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Excerpt from Oral History Interview with John Thomas Outlaw, June 5, 1980. Interview H-0277. Southern Oral History Program Collection (#4007) See Entire Interview >>

Black-owned trucking businesses are few

Outlaw does not believe that racial discrimination limited the number of black-owned trucking businesses, although there are few.

Citing this Excerpt

Oral History Interview with John Thomas Outlaw, June 5, 1980. Interview H-0277. Southern Oral History Program Collection (#4007) in the Southern Oral History Program Collection, Southern Historical Collection, Wilson Library, University of North Carolina at Chapel Hill.

Full Text of the Excerpt

ALLEN TULLOS:
One final thing has occurred, thinking back over some of the interviews that we have done with people in the textile industry. There weren't very many blacks involved in the textile industry, but the ones that were involved oftentimes did things like driving trucks; they were haulers of goods from one point to another. I was just curious about whether or not blacks then got involved in the trucking industry and if there are any significant black-owned carriers.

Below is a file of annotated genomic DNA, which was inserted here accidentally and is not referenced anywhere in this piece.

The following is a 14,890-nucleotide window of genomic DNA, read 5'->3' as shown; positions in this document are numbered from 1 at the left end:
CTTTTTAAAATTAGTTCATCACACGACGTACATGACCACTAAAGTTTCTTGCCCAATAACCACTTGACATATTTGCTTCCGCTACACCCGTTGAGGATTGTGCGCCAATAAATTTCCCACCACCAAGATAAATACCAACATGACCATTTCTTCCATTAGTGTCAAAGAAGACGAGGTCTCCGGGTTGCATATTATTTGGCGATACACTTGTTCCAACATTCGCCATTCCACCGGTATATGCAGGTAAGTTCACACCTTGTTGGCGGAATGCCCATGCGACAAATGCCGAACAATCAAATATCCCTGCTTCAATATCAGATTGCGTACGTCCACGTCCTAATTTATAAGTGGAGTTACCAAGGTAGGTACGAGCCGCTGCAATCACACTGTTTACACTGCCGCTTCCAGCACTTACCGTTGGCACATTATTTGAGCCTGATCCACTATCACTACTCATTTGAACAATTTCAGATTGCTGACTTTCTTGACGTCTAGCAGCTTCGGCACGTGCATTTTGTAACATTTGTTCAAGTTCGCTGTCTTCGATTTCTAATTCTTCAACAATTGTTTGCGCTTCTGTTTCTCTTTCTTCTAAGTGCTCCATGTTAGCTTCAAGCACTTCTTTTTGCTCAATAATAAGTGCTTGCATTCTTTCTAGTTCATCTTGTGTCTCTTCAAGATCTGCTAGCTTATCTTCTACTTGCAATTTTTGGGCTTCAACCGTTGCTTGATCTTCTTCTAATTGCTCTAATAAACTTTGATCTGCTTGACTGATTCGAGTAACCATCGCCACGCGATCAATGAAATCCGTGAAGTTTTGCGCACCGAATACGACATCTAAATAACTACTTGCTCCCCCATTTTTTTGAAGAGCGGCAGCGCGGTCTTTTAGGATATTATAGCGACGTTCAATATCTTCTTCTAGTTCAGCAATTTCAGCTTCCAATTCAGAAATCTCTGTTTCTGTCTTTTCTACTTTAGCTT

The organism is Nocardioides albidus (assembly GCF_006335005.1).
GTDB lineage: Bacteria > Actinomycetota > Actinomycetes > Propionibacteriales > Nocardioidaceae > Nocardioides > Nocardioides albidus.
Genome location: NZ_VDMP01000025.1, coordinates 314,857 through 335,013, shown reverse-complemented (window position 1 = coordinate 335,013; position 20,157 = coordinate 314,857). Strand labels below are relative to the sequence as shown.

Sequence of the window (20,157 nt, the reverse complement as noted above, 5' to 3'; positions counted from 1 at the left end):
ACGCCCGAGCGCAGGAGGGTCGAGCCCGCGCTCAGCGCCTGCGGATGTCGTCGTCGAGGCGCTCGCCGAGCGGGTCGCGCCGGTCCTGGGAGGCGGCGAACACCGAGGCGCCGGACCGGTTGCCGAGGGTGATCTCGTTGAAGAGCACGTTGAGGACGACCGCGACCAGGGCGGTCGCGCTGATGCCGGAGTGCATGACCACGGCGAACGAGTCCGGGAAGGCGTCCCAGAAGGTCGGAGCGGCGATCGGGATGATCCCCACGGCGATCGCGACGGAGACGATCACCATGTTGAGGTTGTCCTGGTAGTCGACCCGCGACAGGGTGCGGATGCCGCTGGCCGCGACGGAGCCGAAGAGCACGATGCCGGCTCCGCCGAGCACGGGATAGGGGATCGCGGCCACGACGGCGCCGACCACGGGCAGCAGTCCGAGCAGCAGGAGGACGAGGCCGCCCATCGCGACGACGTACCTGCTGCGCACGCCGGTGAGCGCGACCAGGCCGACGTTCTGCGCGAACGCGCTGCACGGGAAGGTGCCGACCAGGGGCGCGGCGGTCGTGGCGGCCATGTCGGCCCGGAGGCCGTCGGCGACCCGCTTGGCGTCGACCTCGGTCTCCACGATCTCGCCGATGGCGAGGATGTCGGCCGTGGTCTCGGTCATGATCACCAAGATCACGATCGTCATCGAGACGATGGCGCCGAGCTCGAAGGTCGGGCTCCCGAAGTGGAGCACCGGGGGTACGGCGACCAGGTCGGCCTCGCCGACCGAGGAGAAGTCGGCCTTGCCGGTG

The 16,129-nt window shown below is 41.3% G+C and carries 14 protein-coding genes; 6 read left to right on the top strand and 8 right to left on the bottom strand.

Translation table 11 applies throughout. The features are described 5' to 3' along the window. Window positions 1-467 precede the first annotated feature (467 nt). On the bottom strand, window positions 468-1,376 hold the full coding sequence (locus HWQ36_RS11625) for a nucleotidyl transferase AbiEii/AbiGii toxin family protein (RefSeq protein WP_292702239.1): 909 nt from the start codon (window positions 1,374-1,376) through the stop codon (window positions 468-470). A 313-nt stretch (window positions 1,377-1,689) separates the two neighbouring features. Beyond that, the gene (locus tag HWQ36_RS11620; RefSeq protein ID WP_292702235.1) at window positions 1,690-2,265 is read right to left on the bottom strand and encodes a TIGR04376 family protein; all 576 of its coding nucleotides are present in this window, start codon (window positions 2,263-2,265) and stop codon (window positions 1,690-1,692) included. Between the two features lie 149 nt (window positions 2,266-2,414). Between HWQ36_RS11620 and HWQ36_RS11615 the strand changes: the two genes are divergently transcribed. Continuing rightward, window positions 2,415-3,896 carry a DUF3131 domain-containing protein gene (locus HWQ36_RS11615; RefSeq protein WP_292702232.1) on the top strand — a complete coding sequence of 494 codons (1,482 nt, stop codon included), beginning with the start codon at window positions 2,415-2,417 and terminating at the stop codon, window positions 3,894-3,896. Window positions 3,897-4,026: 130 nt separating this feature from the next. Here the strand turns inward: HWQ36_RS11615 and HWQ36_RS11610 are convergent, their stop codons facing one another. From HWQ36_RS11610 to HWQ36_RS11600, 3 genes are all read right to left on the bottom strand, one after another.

JOHN THOMAS OUTLAW:
There are several in this state, but I don't know why they didn't choose to get into it. Apparently it didn't cross their mind about organizing a truck line. There was a family named named Bell over at Jackson who operated a number of trucks. The father then died, and he had a sawmill and a farm and a truck line. He gave Thomas Bell the truck line, and he gave another son the farm, and the other one the other business. And Thomas did a good job. But it just was a matter of not getting into it; anybody could have gone into the business that wanted to, and I don't know why they didn't choose to do it.
ALLEN TULLOS:
There wouldn't be any among the top ten or twenty or thirty or forty carriers.
JOHN THOMAS OUTLAW:
No. They apparently just were not interested.
ALLEN TULLOS:
Would there have been any kind of effects of discrimination as there were, say, in the textile industry that kept the blacks on the outside of the mill instead of allowing them to go in?
JOHN THOMAS OUTLAW:
I don't think so. I never knew of that, because none of the truck lines do have almost all blacks. It would vary, but generally speaking the truckload flatbed carriers that haul cotton and fertilizer and tobacco, a lot of those drivers are black. And I think the reason is that most of that is a rural type of commodity, and there's just more blacks over there in the farm area, and that's the reason why they have them.